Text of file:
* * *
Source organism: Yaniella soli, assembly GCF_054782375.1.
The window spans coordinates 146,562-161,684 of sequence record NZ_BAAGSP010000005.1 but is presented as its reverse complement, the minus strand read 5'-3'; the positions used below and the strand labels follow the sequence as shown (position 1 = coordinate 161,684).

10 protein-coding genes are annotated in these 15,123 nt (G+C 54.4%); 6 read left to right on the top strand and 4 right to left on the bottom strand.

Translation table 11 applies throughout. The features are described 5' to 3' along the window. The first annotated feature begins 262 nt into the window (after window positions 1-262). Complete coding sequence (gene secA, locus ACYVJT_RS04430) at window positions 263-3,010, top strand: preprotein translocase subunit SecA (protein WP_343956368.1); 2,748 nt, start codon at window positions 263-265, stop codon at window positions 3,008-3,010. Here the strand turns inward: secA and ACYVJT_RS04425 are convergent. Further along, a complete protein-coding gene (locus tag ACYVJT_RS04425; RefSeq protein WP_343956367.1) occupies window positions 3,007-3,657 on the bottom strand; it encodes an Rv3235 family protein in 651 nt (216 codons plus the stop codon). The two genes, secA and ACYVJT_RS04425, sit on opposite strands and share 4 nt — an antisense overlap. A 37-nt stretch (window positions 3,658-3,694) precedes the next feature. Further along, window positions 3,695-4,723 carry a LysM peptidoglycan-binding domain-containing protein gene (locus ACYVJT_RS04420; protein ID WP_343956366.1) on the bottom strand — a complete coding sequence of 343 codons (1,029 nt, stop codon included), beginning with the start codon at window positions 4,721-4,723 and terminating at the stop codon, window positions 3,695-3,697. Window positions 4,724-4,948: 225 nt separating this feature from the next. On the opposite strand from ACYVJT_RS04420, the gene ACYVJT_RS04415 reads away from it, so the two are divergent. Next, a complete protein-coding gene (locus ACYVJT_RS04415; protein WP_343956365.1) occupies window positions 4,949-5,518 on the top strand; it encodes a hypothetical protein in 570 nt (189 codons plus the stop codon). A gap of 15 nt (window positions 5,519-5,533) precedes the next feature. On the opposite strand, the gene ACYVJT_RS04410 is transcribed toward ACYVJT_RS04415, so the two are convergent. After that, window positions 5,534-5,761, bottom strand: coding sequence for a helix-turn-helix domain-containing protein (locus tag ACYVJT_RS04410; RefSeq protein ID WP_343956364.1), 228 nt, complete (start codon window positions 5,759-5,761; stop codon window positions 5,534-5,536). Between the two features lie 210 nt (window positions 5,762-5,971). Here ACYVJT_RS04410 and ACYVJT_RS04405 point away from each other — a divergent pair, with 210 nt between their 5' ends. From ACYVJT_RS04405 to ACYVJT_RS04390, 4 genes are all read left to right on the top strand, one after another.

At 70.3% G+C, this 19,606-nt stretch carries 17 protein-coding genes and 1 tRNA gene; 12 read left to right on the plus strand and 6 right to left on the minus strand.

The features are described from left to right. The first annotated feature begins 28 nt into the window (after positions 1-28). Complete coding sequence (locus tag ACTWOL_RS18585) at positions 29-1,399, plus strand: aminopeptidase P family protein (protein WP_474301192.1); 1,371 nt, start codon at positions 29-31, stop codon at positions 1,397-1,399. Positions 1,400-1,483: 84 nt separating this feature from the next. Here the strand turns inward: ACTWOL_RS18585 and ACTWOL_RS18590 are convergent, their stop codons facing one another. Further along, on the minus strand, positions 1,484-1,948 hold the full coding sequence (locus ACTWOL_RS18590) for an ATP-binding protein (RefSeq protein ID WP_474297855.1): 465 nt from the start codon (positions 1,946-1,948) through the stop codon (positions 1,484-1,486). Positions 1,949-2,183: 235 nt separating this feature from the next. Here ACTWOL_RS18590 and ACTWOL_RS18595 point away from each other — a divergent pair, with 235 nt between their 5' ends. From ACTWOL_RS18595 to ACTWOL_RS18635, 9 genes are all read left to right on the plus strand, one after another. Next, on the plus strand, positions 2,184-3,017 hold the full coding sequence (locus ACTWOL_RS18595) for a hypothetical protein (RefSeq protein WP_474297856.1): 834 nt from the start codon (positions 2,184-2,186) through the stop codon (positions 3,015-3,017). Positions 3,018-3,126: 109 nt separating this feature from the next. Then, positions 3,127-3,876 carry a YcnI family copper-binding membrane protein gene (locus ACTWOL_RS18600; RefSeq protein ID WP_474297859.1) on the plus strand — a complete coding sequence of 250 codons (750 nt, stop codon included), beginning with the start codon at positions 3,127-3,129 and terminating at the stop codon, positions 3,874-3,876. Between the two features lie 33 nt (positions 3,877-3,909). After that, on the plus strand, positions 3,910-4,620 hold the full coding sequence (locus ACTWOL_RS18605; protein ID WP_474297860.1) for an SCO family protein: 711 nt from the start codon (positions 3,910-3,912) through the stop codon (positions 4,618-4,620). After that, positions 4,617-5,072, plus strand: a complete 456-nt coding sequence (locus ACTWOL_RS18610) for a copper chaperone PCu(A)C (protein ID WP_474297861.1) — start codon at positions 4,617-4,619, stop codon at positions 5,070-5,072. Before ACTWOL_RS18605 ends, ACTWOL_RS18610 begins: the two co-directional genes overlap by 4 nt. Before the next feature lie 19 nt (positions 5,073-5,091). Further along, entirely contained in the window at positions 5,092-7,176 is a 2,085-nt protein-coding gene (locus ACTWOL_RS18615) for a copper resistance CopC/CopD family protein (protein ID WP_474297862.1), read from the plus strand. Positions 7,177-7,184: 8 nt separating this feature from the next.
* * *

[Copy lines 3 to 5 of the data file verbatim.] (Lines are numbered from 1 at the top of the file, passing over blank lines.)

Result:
10 protein-coding genes are annotated in these 15,123 nt (G+C 54.4%); 6 read left to right on the top strand and 4 right to left on the bottom strand.

Translation table 11 applies throughout. The features are described 5' to 3' along the window. The first annotated feature begins 262 nt into the window (after window positions 1-262). Complete coding sequence (gene secA, locus ACYVJT_RS04430) at window positions 263-3,010, top strand: preprotein translocase subunit SecA (protein WP_343956368.1); 2,748 nt, start codon at window positions 263-265, stop codon at window positions 3,008-3,010. Here the strand turns inward: secA and ACYVJT_RS04425 are convergent. Further along, a complete protein-coding gene (locus tag ACYVJT_RS04425; RefSeq protein WP_343956367.1) occupies window positions 3,007-3,657 on the bottom strand; it encodes an Rv3235 family protein in 651 nt (216 codons plus the stop codon). The two genes, secA and ACYVJT_RS04425, sit on opposite strands and share 4 nt — an antisense overlap. A 37-nt stretch (window positions 3,658-3,694) precedes the next feature. Further along, window positions 3,695-4,723 carry a LysM peptidoglycan-binding domain-containing protein gene (locus ACYVJT_RS04420; protein ID WP_343956366.1) on the bottom strand — a complete coding sequence of 343 codons (1,029 nt, stop codon included), beginning with the start codon at window positions 4,721-4,723 and terminating at the stop codon, window positions 3,695-3,697. Window positions 4,724-4,948: 225 nt separating this feature from the next. On the opposite strand from ACYVJT_RS04420, the gene ACYVJT_RS04415 reads away from it, so the two are divergent. Next, a complete protein-coding gene (locus ACYVJT_RS04415; protein WP_343956365.1) occupies window positions 4,949-5,518 on the top strand; it encodes a hypothetical protein in 570 nt (189 codons plus the stop codon). A gap of 15 nt (window positions 5,519-5,533) precedes the next feature. On the opposite strand, the gene ACYVJT_RS04410 is transcribed toward ACYVJT_RS04415, so the two are convergent. After that, window positions 5,534-5,761, bottom strand: coding sequence for a helix-turn-helix domain-containing protein (locus tag ACYVJT_RS04410; RefSeq protein ID WP_343956364.1), 228 nt, complete (start codon window positions 5,759-5,761; stop codon window positions 5,534-5,536). Between the two features lie 210 nt (window positions 5,762-5,971). Here ACYVJT_RS04410 and ACYVJT_RS04405 point away from each other — a divergent pair, with 210 nt between their 5' ends. From ACYVJT_RS04405 to ACYVJT_RS04390, 4 genes are all read left to right on the top strand, one after another.

At 70.3% G+C, this 19,606-nt stretch carries 17 protein-coding genes and 1 tRNA gene; 12 read left to right on the plus strand and 6 right to left on the minus strand.